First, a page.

Host factors involved in resistance to retroviral infection


  • Hiroaki Takeuchi,

    1. International Research Center for Infectious Diseases, Institute of Medical Science, University of Tokyo, 4-6-1 Shirokanedai, Minato-ku, Tokyo 108-8639, Japan
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  • Tetsuro Matano

    1. International Research Center for Infectious Diseases, Institute of Medical Science, University of Tokyo, 4-6-1 Shirokanedai, Minato-ku, Tokyo 108-8639, Japan
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Hiroaki Takeuchi and Tetsuro Matano, International Research Center for Infectious Diseases, Institute of Medical Science, University of Tokyo, 4-6-1 Shirokanedai, Minato-ku, Tokyo 108-8639, Japan. Tel: +81 3 6409 2078; Fax: +81 3 6409 2076; email: and


Viral replication requires the help of host cell factors, whose species specificity may affect viral tropism. On the other hand, there exist host factors that restrict viral replication. The anti-viral system mediated by some of these restriction factors, which is termed intrinsic immunity and is distinguished from conventional innate and adaptive immunity, has been described as playing an important role in making species-specific barriers against viral infection. Here, we describe the current progress in understanding of such restriction factors against retroviral replication, focusing on TRIM5α and APOBEC, whose anti-retroviral effects have recently been recognized. Additionally, we mention cyclophilin A, which is essential for HIV-1 replication in human cells and may affect viral tropism. Understanding of these host factors would contribute to identification of the determinants for viral tropism.

List of Abbreviations: 



African green monkey Apo3G






apolipoprotein B mRNA-editing enzyme-catalytic subunit




cyclophilin A


cyclosporine A






human Apo3G


human immunodeficiency virus type 1




lentivirus susceptibility factor 1


murine leukemia virus


old world monkey




restriction factor 1


African green monkey simian immunodeficiency virus


simian immunodeficiency virus mac


tripartite interaction motif 5


tripartite interaction motif 5 α


virus infectivity factor

Among host factors exerting inhibitory effects on viral replication, the Fv-1 and the Fv-4 loci have been known to confer resistance to Friend virus infection in mice and their restriction mechanisms have been intensively investigated (1–5). The latter, Fv-4, corresponds to a defective endogenous provirus with an ecotropic MLV-like env gene. Entry of ecotropic MLV into cells expressing Fv-4 is inhibited by binding of the Fv-4 env gene product, Fv-4 Env, to the ecotropic MLV receptor, and this receptor interference has been reported to play a central role in resistance to Friend virus infection (6). Additionally, it has recently been suggested that the Fv-4 Env-mediated dominant negative effect on MLV Env function contributes to efficient resistance in Fv-4-expressing mice (7). On the other hand, MLV restriction mediated by the Fv-1 gene product, Fv-1, occurs after viral entry into the cells but before the integration step during the viral replication cycle (8). The two main alleles of Fv-1, Fv-1n and Fv-1b, confer resistance to replication of B-tropic and N-tropic MLV respectively (9). Although the precise mechanism of Fv-1-mediated restriction remains unclear, comparison of viral genome sequences between B-tropic and N-tropic MLV has indicated the 110th amino acid in Gag CA as the viral determinant for the tropism, suggesting that MLV Gag CA is the target for the host factor involved in this restriction (10, 11).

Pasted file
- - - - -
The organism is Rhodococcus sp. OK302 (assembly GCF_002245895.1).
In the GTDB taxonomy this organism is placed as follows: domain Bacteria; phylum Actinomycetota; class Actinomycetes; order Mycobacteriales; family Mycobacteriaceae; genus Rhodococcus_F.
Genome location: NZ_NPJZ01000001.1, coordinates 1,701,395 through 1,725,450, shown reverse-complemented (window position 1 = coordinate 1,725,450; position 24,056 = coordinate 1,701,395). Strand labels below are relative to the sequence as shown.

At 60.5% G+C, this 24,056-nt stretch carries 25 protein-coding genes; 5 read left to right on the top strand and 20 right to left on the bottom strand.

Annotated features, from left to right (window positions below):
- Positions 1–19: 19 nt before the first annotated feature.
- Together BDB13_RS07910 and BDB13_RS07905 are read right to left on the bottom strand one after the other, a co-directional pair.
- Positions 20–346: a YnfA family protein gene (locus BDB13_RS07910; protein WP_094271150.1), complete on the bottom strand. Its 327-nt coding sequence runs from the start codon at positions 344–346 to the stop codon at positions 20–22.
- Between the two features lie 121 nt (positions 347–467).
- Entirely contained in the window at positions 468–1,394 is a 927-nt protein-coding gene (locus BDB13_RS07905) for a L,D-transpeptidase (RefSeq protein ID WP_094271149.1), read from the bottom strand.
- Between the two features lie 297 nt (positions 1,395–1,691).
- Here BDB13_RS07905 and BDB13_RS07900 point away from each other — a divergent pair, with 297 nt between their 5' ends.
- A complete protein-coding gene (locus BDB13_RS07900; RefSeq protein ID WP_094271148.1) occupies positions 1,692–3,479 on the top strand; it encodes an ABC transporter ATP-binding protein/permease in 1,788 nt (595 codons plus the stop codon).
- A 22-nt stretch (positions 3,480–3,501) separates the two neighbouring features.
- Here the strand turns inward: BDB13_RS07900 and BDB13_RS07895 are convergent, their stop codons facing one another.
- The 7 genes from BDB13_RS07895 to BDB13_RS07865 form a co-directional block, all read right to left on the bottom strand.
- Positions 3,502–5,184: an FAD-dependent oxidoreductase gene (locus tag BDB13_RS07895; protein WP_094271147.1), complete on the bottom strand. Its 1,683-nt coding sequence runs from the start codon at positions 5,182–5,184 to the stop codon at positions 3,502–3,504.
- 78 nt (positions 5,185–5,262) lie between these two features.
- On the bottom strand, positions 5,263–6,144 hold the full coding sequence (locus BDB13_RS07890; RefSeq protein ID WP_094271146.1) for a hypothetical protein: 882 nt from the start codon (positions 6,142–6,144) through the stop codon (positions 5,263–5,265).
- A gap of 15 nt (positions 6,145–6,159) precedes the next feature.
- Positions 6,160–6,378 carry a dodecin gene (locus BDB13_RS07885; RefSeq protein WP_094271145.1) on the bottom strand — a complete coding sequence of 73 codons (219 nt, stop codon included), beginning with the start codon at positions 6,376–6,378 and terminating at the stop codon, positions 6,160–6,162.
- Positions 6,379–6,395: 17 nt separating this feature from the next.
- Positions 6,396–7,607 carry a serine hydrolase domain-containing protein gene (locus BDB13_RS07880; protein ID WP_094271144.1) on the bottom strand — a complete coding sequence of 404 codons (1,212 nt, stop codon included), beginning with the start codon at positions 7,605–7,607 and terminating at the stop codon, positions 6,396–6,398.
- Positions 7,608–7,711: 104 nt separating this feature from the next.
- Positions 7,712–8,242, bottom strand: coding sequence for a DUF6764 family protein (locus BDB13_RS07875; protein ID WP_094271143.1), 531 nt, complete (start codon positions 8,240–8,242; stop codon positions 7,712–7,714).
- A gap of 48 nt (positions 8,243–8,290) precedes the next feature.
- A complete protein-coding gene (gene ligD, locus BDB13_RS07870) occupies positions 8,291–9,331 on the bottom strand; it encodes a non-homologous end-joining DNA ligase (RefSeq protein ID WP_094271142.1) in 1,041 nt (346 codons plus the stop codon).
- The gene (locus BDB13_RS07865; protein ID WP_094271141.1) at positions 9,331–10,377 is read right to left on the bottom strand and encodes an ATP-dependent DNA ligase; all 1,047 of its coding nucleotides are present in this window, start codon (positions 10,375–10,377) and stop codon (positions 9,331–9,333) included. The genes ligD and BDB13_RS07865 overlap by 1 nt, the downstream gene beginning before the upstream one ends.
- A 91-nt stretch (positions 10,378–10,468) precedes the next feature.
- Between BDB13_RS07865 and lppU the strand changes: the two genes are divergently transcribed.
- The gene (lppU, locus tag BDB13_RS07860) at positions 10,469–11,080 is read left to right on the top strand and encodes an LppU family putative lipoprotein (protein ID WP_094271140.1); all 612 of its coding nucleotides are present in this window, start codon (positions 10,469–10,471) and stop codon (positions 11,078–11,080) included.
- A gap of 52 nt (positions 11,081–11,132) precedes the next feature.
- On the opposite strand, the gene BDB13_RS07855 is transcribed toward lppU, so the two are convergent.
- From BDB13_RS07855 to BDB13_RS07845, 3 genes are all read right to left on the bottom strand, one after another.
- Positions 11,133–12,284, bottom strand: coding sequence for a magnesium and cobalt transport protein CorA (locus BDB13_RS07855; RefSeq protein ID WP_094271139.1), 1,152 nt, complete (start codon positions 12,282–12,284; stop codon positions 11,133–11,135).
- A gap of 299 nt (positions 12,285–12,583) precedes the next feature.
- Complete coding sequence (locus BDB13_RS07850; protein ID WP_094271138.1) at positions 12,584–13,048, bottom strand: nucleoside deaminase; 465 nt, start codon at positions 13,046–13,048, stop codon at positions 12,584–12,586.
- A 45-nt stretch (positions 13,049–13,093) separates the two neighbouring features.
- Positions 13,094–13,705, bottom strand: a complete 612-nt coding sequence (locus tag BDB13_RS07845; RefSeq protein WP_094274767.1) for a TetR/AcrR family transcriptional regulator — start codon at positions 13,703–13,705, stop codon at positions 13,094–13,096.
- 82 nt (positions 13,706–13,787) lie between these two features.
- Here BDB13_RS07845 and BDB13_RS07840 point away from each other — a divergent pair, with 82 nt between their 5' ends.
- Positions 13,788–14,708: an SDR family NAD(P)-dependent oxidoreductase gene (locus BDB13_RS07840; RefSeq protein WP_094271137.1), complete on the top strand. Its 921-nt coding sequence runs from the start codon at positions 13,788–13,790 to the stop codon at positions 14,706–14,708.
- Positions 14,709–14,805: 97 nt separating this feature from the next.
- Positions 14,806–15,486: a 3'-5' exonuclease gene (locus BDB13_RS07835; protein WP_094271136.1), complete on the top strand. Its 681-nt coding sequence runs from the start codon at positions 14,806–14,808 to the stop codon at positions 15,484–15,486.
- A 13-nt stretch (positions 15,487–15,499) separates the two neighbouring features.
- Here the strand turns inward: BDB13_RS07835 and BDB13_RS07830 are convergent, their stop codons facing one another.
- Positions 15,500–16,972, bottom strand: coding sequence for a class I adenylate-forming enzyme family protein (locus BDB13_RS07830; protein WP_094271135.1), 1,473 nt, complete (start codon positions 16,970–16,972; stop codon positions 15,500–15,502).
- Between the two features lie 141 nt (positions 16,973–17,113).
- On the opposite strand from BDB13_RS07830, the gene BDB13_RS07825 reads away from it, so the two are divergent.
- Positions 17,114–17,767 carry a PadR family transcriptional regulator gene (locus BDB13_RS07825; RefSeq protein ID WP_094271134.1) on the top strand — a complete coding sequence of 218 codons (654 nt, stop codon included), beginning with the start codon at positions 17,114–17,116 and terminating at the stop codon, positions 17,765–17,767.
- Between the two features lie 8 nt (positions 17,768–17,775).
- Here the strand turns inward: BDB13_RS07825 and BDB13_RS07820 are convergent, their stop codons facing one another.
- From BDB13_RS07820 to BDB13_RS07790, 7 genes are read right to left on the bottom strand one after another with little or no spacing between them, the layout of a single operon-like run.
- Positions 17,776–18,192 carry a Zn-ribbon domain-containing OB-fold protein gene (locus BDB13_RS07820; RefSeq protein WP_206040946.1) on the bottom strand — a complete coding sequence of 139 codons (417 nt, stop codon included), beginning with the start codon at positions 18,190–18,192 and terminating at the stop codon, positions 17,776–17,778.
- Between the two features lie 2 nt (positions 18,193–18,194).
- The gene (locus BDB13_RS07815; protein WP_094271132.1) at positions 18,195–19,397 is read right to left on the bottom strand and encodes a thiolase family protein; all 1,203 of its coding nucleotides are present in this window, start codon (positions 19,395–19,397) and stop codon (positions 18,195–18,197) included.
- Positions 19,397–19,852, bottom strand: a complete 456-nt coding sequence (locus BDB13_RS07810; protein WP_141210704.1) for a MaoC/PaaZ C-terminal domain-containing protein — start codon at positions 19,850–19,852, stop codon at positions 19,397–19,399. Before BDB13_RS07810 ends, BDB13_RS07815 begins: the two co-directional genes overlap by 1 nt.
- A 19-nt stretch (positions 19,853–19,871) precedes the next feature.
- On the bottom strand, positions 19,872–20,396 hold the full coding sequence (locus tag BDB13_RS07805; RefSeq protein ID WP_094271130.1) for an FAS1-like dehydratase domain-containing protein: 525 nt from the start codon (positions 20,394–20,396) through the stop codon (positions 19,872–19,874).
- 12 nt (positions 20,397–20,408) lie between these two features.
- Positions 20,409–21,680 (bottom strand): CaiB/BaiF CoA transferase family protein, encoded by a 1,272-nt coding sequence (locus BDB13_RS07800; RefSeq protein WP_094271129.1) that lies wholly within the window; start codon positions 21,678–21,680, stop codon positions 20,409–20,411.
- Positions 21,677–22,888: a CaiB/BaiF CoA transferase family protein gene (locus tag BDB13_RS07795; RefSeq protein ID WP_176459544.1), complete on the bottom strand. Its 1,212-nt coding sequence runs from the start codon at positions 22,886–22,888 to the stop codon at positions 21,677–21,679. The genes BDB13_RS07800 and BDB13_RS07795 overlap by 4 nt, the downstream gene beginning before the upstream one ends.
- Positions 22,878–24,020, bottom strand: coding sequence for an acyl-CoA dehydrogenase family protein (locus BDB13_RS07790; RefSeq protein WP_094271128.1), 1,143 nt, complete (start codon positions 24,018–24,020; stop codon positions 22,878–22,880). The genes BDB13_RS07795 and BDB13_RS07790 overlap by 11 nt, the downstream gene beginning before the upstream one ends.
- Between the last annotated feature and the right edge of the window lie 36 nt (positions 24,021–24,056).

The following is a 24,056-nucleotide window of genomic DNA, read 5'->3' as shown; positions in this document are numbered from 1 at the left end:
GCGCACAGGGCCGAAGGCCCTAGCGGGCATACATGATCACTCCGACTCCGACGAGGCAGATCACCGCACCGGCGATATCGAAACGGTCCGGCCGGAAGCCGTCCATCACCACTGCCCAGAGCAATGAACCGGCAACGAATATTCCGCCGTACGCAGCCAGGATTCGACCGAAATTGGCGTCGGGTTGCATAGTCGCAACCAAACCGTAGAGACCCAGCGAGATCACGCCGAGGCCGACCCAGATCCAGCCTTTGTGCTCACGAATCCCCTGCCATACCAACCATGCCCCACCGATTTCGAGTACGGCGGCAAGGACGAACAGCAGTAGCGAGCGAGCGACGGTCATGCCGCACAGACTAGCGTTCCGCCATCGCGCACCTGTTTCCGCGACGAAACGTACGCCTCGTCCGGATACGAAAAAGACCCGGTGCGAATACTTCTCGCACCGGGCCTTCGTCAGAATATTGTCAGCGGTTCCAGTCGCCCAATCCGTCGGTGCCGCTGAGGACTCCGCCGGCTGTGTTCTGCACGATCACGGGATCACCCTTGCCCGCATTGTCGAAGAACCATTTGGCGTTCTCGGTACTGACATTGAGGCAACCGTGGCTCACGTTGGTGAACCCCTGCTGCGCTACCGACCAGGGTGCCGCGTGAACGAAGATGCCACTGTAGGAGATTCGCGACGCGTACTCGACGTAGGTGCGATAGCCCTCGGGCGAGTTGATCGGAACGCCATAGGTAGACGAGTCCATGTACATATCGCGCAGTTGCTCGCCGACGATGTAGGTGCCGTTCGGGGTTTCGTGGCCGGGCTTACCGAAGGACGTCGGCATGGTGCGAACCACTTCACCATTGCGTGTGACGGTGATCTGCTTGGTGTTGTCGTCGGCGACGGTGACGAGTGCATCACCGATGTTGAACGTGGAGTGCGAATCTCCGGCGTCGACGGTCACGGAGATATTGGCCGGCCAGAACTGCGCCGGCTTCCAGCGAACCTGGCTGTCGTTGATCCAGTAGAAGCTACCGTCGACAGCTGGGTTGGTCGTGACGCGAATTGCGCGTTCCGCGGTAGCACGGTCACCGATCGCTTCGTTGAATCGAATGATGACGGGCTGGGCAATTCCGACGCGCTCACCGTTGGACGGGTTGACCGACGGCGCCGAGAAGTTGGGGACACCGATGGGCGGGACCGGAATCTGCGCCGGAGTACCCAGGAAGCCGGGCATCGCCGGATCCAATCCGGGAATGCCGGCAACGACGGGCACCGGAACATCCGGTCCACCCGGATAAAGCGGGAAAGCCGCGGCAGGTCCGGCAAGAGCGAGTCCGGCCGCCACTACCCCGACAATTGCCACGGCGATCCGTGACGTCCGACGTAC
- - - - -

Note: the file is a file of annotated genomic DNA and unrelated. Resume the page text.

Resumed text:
Ref-1, which shows a similar pattern of inhibition of retroviral replication with Fv-1, is known as a restriction factor in mammalian cells apart from murine cells. The viral determinant for Ref-1-mediated restriction has been reported to be at the Gag CA residue, corresponding to the 110th in MLV Gag CA involved in Fv-1-mediated restriction (12). Ref-1 and Fv-1 both show viral restriction post-viral entry in the early phase of the retroviral replication cycle, but the exact point of restriction has been indicated to be different: the former, Ref-1-mediated restriction, occurs at the step prior to reverse transcription, while the latter, Fv-1 mediated restriction, is considered to occur post-reverse transcription (8). Further, restriction of HIV-1 replication post-viral entry has been reported in OWM cells that support efficient replication of SIVmac, and the existence of a restriction factor, Lv-1, responsible for this resistance of non-human primate cells to HIV-1 replication has been suggested (13–15).


Recently, two independent groups have identified the α-isoform of TRIM5, TRIM5α, as a restriction factor responsible for resistance of monkey cells to HIV-1 infection and shown that restriction of HIV-1 replication by TRIM5α derived from rhesus and owl monkeys but not efficiently from humans (16, 17) (Fig. 1). Subsequent studies have revealed virus-specific restriction activities by TRIM5α and its homologues derived from humans and non-human primates (18–24). For instance, restriction by rhesus monkey TRIM5α is efficient against HIV-1 but inefficient against SIVmac and undetectable against MLV (Fig. 1).